June 3, 2011
CLEMSON, SC – Clemson sophomore Warren Fraser says he enjoys the challenge of competing against the best in the sport of track & field, because he knows it will elevate his performance level. That mindset was put to the test on May 7 at the Bob Pollock Invitational, when 2008 Olympian and collegiate record-holder Travis Padgett ran in the lane next to him at Clemson’s Rock Norman Track.
“I had heard everyone talk about (former Clemson great) Travis Padgett,” he said. “I was literally shaking in the blocks next to him. But I like to run against people I know are supposed to be the best. I know if I can stay with that kind of sprinter, I’m going to run a fast time.”
That certainly proved to be the case on that Saturday, when he finished second to Padgett in the 100-meter dash with a time of 10.28, by far a personal best. While that time brought a smile to the face of Director of Track & Field Lawrence Johnson, it was Fraser’s most recent performance in Bloomington, IN that left a greater impression on the Tiger mentor.
Last week at the NCAA East Preliminary Round, Fraser advanced out of the qualifying stages in the 100 with a time of 10.35. He followed with an even better time of 10.30 in the quarterfinals, finishing in second place in his heat to earn an automatic berth to next week’s NCAA Outdoor Championships.
“Sometimes, when you sleep in your own bed or you run at home in a good lane, you can put down a good time,” Johnson said. “But for him to go into a championship situation and back his time up gave him even more confidence. I tell you what; he gave NCAA champion Jeff Demps all he could handle for 70 to 80 meters. That was impressive.”
It’s been an up-and-down journey to Clemson for Fraser, a native of the Bahamas. He first caught the eye of Johnson running in the 100-meter final at the 2009 Carifta Games in St. Lucia. Fraser ran a wind-aided 10.26 to win the silver medal, but did so diving across the finish line after his spike caught the track in the final meters of the race.
It was Fraser’s toughness that stood out to Johnson.
“I looked around and asked people, `Who’s that guy?'” he recalled. “Some people said it was a Jamaican guy. I said, `Not him. The guy that fell and finished second? That’s the kind of guy I need.'”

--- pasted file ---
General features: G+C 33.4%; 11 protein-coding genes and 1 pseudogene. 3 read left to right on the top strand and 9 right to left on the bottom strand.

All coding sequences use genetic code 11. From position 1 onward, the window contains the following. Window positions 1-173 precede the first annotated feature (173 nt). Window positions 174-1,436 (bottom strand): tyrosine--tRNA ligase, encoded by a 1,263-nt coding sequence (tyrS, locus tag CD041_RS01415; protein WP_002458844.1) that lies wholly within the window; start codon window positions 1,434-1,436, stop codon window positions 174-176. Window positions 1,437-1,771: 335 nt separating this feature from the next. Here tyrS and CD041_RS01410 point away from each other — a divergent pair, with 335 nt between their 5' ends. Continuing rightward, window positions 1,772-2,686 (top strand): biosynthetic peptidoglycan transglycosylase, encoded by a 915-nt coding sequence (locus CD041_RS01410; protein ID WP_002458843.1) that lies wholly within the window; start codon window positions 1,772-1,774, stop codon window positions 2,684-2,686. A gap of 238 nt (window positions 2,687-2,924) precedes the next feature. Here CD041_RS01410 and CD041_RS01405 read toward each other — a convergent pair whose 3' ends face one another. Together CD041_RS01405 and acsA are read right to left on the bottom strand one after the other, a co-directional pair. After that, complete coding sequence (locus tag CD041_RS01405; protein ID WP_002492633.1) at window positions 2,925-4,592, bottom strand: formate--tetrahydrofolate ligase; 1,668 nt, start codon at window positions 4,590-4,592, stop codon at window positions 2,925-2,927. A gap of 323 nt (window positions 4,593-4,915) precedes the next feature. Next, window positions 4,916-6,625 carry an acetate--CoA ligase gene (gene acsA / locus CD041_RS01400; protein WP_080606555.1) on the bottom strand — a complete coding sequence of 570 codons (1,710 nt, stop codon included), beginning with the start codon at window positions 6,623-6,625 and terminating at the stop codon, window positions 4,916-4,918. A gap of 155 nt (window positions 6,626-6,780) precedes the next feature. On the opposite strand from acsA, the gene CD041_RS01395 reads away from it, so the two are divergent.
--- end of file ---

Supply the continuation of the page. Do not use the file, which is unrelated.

Johnson followed up with Fraser at the meet and met with his father as well. Months later, Fraser was uprooted from Nassau to Clemson in the fall of 2009 as Johnson’s first signee in the men’s sprints.
His rookie season with the Tiger program would prove to be, in a word, rough. Fraser produced solid times on occasion, but the year-round training and commitment to academics admittedly took a toll on him.
“Everything was completely rough,” said Fraser, a two-time All-ACC Academic Team selection. “The training was very different. The workload was the toughest adjustment. The whole indoor thing – banked tracks, flat tracks – was new to me. It was a completely different environment. I felt like I was at a standstill my freshman year, and that I never got better. My times started to go the other way.”
Johnson cited the culture shock of coming to the United States as a factor that slowed Fraser’s development in year one of the program. He challenged Fraser last summer to improve his nutritional awareness and to work harder in the weight room, so that he could maintain his explosiveness and strengthen his toughness.
He finished fourth at the ACC Indoor Championships in the 60-meter dash in February, but shortly thereafter suffered from a groin injury that took time to recover from. The good news for Fraser is that he appears to be hitting his stride at the right time. He is scheduled for the 100 and 4×100 prelims in Des Moines, IA on Wednesday, the first day of the national championship meet.
Fraser’s goal is to advance to the final, and see what happens from there. He hopes to run a time that will qualify him to run for his native country this summer at the IAAF World Championships in Korea.
Johnson believes big things are in store for his sophomore sprinter, and that he will continue to carry over that mindset from the May 7 race against Padgett.
“When we line up a 100-meter sprinter at Clemson, we know people in the stands are watching with a certain expectation,” Johnson said. “If he doesn’t get caught up in the moment, I really think he can run 10.20 or under at the NCAA Championships.”
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